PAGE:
Friday, May 28, 2010

Jack's magic beans

Or in this case, Joe's magic beans.  This week at work we had a potluck, and one of the dishes, green beans, potatoes and ham (one of my favorites) tasted just like my grandmother used to make!  When I make them, they never taste right.     Co-worker Joe told me he made them with home-canned "Greasy Grit" pole beans.  A former client gave him some beans as seed.   He asked me if I wanted him to bring me a bean.  A bean.    ONE bean.  Actually, he brought me 4.  They may not be magic, but might as well be gold, so I will baby them and see if I can get them to grow.

I am really getting into some of the more interesting aspects of my Appalachian heritage, including these 'heritage' beans.  I already had a link down the side of my blog to a man in Berea who has worked to save heritage crops - I think it is really interesting.

The rest of the crops are getting bigger every day:

This eggplant has proven to be as decorative as it is fruitful.  The stems and leaf veins are dark velvety purple, the new leaves are deep purple and change to green as they grow (it doesn't show up here) and the blossoms are a more intense purple than this shows.  Very pretty.

another view

When I mentioned the limas 'exploding' out of the ground in my last post, I wasn't kidding: 


The soil cracked and heaved up, and you could almost hear them burst out of the ground.  In about 10 days, I had this: 

I do some thinning, but plants grown in pots can be more crowded than in garden soil, because you can control the nutrients and water more closely. 

On the other side of the house....... 


Is it a purple Christmas tree?   No, it's my clematis this year. 

The yellowed leaves began 3 years ago.  At different times I've tried epsom salts and more nitrogen fertilizer, but it still yellows significantly.   It doesn't seem to be effecting what is otherwise a very vigorous plant, so I just keep an eye on it. 

So for now, things are looking really good.  I just won't think about the Japanese beetles and other bugs, the heat, and maybe drought of high summer still to come.  

Saturday, May 22, 2010

A First for Wren Cottage

AGES ago, Michelle at Boulderneigh  sent me an award!  What with travelling to other states to get rabbits, preparing for and participating in our fiber festival, and a super-busy 2 weeks at work, I hadn't even acknowledged it, much less thanked her for it!  (hangs her head in shame)

So now I do - thank you, Michelle for this award, and I hope it will inspire me to always remember the good things in life!

The award came with the following questions to answer:   I'm lousy at these things.  (Life is good. Life is good,  Life is GOOD!)  So here goes:

1. What would your perfect day consist of?
     Today ranks right up there - cool, clear sunny, all the May blossoms bursting, a day off from work, no schedules or obligations, plenty of time to play with my cats and rabbits and do all the gardening I want to.

2. How would you describe yourself if you were an item of clothing?
    A hand-spun, hand-dyed, hand-knit shawl:   A craftperson who loves to do things in the old ways, 
    colorful (I hope), warm, snuggly and comforting when things get chilly.

3. What hobbies are you currently working on?
     It's more like what hobbies am I choosing not to do, because I have so many already!   Hand -
     processing wool and other fibers for spinning, the spinning itself, knitting (way too little), beading and
      jewelry-making, gardening, and enjoying lots of other folk's blogs.

4. Walking in the woods in wellies or barefoot on the beach?
     I'll have to get some Wellies, but it's definitely the woods.

5. Have you ever hugged or sung to a tree?   But I certainly enjoy and appreciate them and all the creations in nature God put here for our
    pleasure.   I love the sound of wind through leaves, love their colors all times of the year, and love looking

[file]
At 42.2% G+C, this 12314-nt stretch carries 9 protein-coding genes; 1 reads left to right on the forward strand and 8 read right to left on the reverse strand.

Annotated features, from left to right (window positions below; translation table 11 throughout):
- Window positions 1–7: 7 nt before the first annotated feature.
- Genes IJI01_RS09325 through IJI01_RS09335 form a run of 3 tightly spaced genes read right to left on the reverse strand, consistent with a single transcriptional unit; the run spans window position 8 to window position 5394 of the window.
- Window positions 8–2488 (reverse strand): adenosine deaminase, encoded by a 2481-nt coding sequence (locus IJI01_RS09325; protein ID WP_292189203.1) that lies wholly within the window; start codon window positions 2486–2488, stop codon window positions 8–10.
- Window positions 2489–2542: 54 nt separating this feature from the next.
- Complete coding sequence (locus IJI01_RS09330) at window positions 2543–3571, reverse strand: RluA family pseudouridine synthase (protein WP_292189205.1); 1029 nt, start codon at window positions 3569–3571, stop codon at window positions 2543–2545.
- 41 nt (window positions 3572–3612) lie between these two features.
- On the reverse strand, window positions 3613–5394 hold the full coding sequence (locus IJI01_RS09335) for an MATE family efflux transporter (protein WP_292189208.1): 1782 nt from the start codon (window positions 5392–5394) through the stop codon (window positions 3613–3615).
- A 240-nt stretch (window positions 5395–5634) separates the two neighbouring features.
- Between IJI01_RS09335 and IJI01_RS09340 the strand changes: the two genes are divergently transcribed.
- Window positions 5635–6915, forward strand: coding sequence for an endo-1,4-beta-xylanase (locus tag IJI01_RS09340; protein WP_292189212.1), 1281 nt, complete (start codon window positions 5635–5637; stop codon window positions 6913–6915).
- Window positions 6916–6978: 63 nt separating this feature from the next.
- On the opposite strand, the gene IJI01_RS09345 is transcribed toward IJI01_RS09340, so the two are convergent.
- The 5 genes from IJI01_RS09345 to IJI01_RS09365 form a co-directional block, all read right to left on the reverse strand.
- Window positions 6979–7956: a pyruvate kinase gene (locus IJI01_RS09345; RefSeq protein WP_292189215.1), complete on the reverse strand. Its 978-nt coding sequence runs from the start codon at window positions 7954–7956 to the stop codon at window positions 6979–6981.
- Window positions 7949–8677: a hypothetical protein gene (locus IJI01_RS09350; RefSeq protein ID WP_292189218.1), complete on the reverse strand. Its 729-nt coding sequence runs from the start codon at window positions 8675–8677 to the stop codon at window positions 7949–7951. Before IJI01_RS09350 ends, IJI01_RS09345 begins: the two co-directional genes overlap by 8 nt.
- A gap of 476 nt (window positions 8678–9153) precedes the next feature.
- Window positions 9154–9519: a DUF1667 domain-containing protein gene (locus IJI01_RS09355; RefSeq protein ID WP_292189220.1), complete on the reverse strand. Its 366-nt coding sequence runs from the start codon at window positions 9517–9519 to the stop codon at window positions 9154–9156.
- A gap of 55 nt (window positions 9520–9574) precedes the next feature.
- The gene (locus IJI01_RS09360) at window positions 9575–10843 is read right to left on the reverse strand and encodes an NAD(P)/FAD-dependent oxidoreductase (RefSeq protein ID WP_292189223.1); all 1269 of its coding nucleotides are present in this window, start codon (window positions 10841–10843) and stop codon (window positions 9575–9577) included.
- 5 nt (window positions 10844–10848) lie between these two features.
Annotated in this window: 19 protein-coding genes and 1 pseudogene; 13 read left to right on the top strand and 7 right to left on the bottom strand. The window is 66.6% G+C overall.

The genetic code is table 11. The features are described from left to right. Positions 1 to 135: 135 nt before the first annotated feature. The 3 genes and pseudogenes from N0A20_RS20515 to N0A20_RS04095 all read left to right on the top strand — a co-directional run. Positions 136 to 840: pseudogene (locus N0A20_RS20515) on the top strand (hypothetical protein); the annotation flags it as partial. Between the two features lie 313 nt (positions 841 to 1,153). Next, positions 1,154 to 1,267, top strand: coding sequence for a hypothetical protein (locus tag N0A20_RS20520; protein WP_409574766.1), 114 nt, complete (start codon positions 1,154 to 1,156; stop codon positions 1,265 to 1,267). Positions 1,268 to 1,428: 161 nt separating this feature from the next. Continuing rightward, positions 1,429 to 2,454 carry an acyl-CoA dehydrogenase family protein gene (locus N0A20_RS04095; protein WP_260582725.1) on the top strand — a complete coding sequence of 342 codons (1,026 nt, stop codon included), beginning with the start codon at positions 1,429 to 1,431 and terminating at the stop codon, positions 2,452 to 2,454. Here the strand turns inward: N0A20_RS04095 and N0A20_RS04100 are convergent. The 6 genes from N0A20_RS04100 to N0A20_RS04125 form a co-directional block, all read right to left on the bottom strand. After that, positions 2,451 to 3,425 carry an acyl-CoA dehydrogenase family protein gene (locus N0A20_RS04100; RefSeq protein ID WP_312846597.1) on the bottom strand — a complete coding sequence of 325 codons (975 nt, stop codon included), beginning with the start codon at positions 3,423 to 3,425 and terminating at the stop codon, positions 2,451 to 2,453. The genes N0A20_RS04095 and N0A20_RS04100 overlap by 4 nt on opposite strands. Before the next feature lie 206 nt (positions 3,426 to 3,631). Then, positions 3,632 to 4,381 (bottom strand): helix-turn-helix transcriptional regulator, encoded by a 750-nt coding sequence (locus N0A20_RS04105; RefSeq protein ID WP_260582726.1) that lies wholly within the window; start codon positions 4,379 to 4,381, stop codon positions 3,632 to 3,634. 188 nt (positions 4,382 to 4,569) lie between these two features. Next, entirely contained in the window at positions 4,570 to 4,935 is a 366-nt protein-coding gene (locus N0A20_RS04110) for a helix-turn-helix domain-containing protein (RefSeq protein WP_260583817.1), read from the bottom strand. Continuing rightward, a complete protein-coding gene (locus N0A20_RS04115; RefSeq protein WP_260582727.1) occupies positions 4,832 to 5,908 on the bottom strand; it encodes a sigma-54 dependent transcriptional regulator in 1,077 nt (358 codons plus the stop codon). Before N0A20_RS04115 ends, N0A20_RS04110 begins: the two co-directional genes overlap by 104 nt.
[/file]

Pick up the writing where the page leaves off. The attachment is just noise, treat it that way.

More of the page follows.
up at the sky through their branches.

6. Growing your own veggies or nipping to the supermarket?
    Growing as many as I can, but not self-sufficient (yet)

7. Have you found anyone exciting in your family tree?
    Oh yes, and also our share of not-so-nice things too.  Like most people, we have both the good and
    bad, but since I like history, and it made for a fascinating read.

8. Slap up meal in a posh restaurant or fish ‘n’ chips from the wrapper?
      I'm not a posh restaurant kind of girl.   Snooty folks serving you three little bits of something on a plate,
      drizzled with a 'reduction,' and charging you $50....not my thing.   I don't know about the greasy batter-
      loaded fish and chips, but I do like casual restaurants with good food (especially ethnic) and good
      atmosphere.  The friends I have with me sharing the meal is the most important element.

9. Which element do you most resonate with, Earth, Wind, Fire or Water?
     I love R&B.....oh, you didn't mean that kind of Earth Wind & Fire.  I'm not so much a beach
      person, and I love to garden, so I would say earth.

10. Do you believe in fairies?
      No, life is whimsical enough without them.  (sorry Tink)      

I think I'm supposed to pass this on to three other bloggers, but I'll have to think about that one.

Friday, May 21, 2010

Urban Chickens

No, I haven't 'fallen off the wagon' and brought home more critters. 

(the photo above is of a few of 'The Adventure Chickens,' at Equinox Farm.   I took the photo while I was attending an open house there last fall.  They aren't urban chickens at all, but decidedly rural!) 

Last night I attended a class given by the Fayette Co. Cooperative Extension Service on how to buy, care for and feed backyard chickens.  As an 'Urban Farmer,' I would love to have a few hens for eggs, but my townhome association would never stand for it.  I wanted to take the class anyway, just for the info.  It was terrific, and so well attended they had to move it to a larger room.  This urban farming thing is really catching on!  

The container/and tiny garden is doing well.  I finally got seeds going on everything but the eggplant.  I broke down and bought some plants.   I 'top-dressed' most everything with bunny 'pellets,'  a 'cold' manure you can put right on the plants without having to compost it first.  I had been throwing it on the garden all winter, and really saw a huge difference when the perennials came up this Spring.   I would like to see more growth on the chard, and think it would do better in the garden than in a container.  As spring things die back in the garden I will transplant some there, and see how they do.